Stops - do you want them?

Discussion in 'Strategy Development' started by mizhael, Jul 5, 2010.

  1. HI all,

    Lets say I have a diversified multi-markets system.

    When I backtested it on 15 years historical data with no stops, it has a Sharpe Ratio of 1.50.

    But when I backtested the same system with trailing-stops added in, it has a Sharpe Ratio of 1.51. And I then optimize the trailing-stop percentage number using a exhuastive search, the best Sharpe Ratio came out to be 1.52 ( I used the same trailing-stop for all securities, thus only adding one parameter to the system).

    Of course, if I allow different trailing-stop parameters for different securities/markets, I will obtain good Sharpe ratio but then I add a lot more parameters.

    I would like to consult with the more experienced people here:

    From 0 stop to 1 stop, the Sharpe Ratio went from 1.50 to 1.51, is it worthwhile to add that percentage parameter and optimize it?

    What do you think of allowing different percentage parameters for different securities/markets?

    Thank you!
     
  2. Oh, my, Mizzi! Whatever made you think the Sharpe ratio was worth a shit as an indicator of strategy goodness? Do you put Sharpe ratios in your bank account?
     
  3. Most of the consistently profitable trades don't use stops. Lescor and Don Miller both don't use stops. They manage the trade with size. The also average down aka scale into their trades. In trading what seems right is usually wrong and what seems wrong is usually right.
     
  4. That is a typical assertion of people who don't backtest.
     
  5. Perhaps we can draw a distinction here.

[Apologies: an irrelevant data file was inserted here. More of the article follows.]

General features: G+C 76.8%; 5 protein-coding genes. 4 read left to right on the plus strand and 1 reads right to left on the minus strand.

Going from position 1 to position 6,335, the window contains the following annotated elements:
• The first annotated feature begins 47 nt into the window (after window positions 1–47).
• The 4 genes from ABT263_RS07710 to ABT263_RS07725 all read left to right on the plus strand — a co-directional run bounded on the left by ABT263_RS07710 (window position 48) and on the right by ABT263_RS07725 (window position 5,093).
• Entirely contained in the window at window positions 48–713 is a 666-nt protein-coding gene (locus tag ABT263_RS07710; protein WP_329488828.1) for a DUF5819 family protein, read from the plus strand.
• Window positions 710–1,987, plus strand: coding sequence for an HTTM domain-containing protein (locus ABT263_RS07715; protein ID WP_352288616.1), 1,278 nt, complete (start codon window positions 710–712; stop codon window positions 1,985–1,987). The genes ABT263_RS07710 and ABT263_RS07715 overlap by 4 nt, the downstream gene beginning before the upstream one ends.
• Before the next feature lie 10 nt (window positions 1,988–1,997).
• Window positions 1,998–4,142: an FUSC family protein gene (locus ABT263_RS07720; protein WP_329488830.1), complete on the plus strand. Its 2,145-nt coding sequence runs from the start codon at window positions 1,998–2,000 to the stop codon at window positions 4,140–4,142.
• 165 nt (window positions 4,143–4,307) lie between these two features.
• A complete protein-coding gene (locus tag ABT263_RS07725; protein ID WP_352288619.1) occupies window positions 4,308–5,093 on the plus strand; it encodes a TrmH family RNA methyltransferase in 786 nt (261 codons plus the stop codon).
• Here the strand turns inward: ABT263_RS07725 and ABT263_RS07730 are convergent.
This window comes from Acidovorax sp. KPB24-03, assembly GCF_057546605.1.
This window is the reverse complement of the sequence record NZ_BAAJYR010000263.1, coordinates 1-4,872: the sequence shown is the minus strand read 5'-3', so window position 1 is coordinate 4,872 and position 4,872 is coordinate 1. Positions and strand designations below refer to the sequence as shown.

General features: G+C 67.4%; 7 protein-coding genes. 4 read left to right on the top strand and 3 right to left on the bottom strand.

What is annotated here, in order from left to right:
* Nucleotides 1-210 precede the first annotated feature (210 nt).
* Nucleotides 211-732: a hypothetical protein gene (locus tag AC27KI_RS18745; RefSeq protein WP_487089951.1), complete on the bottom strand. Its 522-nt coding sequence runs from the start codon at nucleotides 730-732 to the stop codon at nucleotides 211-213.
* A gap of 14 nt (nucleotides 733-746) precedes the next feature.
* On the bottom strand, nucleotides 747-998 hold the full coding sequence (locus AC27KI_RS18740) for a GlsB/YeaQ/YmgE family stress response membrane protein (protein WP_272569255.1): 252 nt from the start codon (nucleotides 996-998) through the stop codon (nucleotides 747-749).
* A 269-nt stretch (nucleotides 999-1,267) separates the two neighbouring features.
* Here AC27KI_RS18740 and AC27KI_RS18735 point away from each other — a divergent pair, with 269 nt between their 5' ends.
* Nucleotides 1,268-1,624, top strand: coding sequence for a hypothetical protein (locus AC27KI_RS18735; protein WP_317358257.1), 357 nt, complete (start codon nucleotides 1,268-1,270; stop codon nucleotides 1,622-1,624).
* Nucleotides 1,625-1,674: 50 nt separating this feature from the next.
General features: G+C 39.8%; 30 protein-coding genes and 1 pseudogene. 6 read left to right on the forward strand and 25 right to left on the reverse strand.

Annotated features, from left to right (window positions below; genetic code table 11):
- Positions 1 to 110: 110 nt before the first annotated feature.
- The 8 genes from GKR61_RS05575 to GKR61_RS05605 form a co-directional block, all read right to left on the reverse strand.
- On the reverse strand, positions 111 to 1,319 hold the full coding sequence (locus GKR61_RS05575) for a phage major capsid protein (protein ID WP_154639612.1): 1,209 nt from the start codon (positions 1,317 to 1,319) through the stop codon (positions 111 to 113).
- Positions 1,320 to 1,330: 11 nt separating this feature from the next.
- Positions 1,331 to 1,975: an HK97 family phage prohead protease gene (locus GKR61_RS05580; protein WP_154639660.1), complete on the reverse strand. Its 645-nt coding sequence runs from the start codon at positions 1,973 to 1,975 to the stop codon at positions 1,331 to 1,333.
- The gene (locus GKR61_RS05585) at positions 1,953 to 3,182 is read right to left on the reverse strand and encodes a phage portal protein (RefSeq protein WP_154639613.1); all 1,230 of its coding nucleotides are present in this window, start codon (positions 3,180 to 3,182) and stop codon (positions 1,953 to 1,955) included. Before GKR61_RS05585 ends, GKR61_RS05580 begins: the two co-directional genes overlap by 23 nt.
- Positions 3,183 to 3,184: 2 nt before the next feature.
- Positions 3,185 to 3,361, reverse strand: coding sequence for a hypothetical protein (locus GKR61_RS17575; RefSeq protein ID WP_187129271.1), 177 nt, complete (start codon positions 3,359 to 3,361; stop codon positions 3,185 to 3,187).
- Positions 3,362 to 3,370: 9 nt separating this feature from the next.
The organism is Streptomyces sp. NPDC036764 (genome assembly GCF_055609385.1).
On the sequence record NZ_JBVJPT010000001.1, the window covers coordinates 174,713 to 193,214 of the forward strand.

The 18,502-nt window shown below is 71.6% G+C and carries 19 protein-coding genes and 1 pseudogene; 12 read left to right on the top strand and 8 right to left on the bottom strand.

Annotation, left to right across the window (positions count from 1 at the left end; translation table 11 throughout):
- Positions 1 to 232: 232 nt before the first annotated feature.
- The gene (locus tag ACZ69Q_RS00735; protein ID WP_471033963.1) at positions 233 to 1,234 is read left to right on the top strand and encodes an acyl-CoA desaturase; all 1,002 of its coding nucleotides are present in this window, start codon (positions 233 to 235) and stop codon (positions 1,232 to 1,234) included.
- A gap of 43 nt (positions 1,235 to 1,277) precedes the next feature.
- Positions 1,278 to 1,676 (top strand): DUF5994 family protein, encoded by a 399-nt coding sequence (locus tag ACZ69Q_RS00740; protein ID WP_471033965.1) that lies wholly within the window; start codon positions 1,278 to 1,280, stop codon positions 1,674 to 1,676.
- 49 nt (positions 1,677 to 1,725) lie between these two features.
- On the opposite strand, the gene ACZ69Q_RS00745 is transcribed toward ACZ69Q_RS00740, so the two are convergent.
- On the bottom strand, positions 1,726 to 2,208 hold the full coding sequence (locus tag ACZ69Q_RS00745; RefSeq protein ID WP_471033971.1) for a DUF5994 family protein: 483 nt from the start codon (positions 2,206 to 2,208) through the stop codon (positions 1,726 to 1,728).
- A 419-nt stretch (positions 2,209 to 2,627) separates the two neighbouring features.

If you have mechanical (i.e. program based) trading systems, an example of which could be mt4 etc, then you can look at stops and use them within backtesting environments for the purposes of overall analysis.

    The problem you have, is that brokers DO hunt for stops - as in almost all cases, they make money when you do not.

    That is why the first lesson I learned, when I started working with real traders, was to use a very different kind of stop.

    I have spoken directly to developers of software, working for brokers in the UK who specifically maximise the chances of stops being taken out.

    Now, to be clear, having NO stop is not very safe. There is, however, a way to reduce your risk without putting in mechanical stops.

    The group I work with now does help train traders to do this, but the problem really is that there are very few longer term students out there.

    Those that take the all too familiar ultra short term (well I made money today, or this week) approach - really do struggle.

    The very few that approach in a more long term thinking, well probably 95% of them make money ... and alot of it.

    People know where I am if they want to know more.

    Thanks,
     
  6. Run some forward test and see what you find.
     
  7. When I run forward tests I am never surprised because I backtested.
     
  8. Preparation is the key. Sounds like you are on top of it. There are a millions ways to make a million bucks. I wish you much luck and continued success going forward.

     
  9. gaj

    gaj

    i use stops, constantly.

    they're sometimes based on price, they're sometimes based on time, sometimes even based on things that 'can't work' like level 2. but i always have them.

    and i do use RTM as one of my strategies.
     
  10. Everybody uses stops...some use hard stops, some use mental stops, some use margin calls (stops), some use opposite trade signal, some use position close at end of day, some use time duration et cetera.

    However, I do understand that the thread starter is specifically talking about hard stops.

    Mark
     
    #10     Jul 5, 2010